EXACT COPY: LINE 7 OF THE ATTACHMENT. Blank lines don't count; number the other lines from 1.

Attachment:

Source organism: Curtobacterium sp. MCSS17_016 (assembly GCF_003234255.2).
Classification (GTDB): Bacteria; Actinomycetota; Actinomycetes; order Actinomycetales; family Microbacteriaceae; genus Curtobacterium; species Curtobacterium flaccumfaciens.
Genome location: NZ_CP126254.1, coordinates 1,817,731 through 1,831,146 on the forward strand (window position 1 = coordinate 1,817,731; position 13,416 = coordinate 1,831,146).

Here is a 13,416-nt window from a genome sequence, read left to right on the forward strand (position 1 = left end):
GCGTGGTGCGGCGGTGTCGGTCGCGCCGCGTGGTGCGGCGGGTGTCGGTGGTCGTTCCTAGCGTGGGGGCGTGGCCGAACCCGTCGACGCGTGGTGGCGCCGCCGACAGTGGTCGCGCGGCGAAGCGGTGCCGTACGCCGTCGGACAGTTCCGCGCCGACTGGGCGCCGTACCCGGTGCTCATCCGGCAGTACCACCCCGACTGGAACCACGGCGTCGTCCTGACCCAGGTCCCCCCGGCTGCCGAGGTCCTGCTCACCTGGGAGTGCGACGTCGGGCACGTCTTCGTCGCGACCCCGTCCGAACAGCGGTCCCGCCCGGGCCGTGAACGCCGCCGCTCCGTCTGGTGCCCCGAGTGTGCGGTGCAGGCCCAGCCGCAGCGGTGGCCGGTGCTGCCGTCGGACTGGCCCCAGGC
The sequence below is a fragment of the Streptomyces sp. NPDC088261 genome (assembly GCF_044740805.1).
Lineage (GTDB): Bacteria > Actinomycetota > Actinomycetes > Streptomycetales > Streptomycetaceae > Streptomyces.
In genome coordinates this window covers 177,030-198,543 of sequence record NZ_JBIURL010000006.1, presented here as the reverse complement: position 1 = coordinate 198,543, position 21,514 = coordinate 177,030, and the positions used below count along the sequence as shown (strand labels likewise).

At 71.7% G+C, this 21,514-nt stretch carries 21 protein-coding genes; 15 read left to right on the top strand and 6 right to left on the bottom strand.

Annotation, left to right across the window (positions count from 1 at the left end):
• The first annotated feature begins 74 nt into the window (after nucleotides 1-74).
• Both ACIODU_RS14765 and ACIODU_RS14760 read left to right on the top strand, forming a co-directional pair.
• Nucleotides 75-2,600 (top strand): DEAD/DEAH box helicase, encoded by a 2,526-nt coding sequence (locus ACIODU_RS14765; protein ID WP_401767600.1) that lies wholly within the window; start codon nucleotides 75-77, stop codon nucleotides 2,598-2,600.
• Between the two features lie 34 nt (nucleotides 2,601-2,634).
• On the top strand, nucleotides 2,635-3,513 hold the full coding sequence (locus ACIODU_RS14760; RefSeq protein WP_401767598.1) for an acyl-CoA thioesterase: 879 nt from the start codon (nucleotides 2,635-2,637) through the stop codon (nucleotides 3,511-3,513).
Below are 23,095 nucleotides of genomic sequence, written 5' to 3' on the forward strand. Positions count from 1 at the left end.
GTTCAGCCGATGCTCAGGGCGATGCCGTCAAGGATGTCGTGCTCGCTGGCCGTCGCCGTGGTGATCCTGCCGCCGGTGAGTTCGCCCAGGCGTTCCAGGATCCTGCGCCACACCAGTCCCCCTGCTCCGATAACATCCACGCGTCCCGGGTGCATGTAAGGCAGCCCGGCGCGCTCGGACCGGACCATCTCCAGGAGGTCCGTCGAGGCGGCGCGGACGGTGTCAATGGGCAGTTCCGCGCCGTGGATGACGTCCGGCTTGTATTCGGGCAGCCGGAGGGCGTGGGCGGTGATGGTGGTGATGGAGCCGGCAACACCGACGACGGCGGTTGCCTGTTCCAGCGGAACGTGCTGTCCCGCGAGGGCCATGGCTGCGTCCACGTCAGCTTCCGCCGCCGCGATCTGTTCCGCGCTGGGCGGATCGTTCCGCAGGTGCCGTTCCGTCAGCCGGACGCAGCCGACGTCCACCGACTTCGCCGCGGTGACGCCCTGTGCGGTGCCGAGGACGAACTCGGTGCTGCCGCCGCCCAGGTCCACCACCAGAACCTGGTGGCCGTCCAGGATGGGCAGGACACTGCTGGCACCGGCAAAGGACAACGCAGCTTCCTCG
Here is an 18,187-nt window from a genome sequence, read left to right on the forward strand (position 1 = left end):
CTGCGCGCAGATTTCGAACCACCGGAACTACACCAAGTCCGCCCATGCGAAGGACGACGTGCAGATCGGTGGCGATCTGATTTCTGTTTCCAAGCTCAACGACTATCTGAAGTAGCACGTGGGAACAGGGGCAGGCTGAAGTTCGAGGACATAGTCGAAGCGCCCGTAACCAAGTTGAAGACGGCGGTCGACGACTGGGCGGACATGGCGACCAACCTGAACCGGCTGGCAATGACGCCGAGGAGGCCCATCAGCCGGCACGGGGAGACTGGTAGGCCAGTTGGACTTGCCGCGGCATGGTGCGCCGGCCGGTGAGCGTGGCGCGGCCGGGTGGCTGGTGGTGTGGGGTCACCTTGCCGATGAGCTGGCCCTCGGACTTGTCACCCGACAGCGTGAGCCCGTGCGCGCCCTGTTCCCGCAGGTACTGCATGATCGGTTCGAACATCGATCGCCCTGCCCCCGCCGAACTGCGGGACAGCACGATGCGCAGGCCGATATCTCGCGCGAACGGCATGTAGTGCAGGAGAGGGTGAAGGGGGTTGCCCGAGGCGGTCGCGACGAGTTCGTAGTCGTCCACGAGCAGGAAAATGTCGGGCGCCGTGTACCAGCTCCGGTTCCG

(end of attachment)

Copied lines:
Lineage (GTDB): Bacteria > Actinomycetota > Actinomycetes > Streptomycetales > Streptomycetaceae > Streptomyces.